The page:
Food and energy joined forces to take a bite out of consumer’s wallets last month, according to prospects ahead of Tuesday’s release of the Consumer Price Index.

The Consumer Price Index (CPI) is expected to grow 0.1 percent overall in March, according to the median estimate from Friday’s Bloomberg consensus of analysts. This increase would match the low levels of inflation in January and February. It would improve however on last March’s 0.2 percent decrease in consumer prices.

In contrast to previous months where most economists agreed on what to expect from the index, this month’s estimates come with a healthy dose of disagreement. While roughly half of the economists expected the overall CPI figure, also known as the headline rate, to increase minimally, others expect a bigger spike.

“Forecasters such as myself maybe have been lulled into a false sense of security simply because the CPI numbers have been so benign for so long,” Russell Price, senior economist for Ameriprise Financial, said.

Price’s estimate ahead of the index’s release currently stands at 0.3 percent, which would represent the biggest increase since last June. Price cited food prices as the main factor behind his predicted jump.

Food prices skyrocketed in March due to droughts both new and old. Beef prices hit an all-time high, as cattle ranchers grappled with the small herds leftover from a previous drought in the Midwest. California’s current heat wave caused a substantial increase in fruit and vegetable prices.

“It doesn’t matter if you’re an omnivore or a vegan or a vegetarian; whatever you are, you’re getting screwed,” Price said.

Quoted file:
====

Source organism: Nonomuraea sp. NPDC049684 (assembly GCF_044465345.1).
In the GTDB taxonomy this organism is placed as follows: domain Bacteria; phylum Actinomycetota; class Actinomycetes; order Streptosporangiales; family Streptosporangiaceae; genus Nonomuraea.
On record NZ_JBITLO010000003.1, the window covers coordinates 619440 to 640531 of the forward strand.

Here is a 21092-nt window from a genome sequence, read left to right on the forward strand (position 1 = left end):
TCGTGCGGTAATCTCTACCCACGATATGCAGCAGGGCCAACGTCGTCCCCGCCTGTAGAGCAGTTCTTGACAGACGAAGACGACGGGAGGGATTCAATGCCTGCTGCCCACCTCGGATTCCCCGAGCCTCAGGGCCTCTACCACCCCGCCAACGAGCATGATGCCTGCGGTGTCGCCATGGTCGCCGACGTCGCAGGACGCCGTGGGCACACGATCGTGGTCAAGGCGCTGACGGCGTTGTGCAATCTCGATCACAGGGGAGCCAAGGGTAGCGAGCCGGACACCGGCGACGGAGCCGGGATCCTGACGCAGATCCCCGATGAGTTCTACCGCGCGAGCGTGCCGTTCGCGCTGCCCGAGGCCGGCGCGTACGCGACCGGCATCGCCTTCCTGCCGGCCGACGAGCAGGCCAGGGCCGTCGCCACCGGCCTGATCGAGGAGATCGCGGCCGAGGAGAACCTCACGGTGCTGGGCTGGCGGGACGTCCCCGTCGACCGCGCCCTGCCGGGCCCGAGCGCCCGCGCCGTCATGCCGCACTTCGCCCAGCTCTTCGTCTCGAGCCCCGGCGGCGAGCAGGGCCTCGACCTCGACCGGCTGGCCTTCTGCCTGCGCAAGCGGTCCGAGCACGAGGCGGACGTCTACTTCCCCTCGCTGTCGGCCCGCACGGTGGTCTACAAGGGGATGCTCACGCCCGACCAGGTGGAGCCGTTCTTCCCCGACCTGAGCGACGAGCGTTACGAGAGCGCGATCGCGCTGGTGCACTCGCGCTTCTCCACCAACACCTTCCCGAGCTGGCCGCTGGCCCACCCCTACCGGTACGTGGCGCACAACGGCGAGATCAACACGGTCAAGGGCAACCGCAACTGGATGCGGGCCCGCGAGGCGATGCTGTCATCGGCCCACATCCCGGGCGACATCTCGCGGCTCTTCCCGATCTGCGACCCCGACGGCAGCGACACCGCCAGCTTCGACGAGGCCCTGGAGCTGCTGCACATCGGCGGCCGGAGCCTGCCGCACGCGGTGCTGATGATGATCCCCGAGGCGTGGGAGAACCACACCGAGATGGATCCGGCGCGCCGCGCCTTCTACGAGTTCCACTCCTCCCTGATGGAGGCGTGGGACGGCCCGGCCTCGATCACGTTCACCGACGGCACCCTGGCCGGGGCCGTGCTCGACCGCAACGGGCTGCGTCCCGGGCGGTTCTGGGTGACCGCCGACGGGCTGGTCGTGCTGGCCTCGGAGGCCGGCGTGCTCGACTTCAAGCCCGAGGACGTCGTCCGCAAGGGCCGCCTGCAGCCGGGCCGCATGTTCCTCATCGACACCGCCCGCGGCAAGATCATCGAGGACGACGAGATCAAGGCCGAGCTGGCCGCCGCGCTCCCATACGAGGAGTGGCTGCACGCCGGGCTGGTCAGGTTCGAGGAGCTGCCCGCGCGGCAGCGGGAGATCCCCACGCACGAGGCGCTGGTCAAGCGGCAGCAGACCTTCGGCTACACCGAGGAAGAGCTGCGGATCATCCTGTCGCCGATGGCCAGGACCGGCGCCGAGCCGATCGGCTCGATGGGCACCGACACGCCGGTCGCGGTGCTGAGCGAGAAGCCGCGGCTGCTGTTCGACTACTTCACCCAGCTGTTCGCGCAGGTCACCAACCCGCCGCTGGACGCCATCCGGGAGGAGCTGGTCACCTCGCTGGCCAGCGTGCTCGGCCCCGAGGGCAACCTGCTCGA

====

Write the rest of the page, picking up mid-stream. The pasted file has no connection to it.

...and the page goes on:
Meanwhile, higher crude oil prices due to unrest in Eastern Europe pushed the cost of gasoline upward, as Russia is the world’s largest producer of crude oil. This current increase may be short-lived however.

“Unless there is some geopolitical event, it’s likely that we’ll see energy prices edging down over much of the rest of the year,” said David Berson, senior vice president and chief economist at Nationwide Economics.

Girding these projections were the March figures for import prices and producer prices. Producer prices recorded their biggest gain since last June because of mushrooming food costs. Import prices also exceeded expectations in March for the same reason.

Despite these gains in inflation due to food and energy, the Fed is unlikely to change its course. The central bank focuses solely on the CPI core rate, which is the price of all goods excluding food and energy. Ahead of Tuesday’s release, almost all economists agreed the core rate will hold steady at 0.1 percent.

So stock and bond markets don’t have to worry – well, at least for now.

“As income growth goes up and the unemployment rate falls, we’ll start to see some modest increases,” Berson said.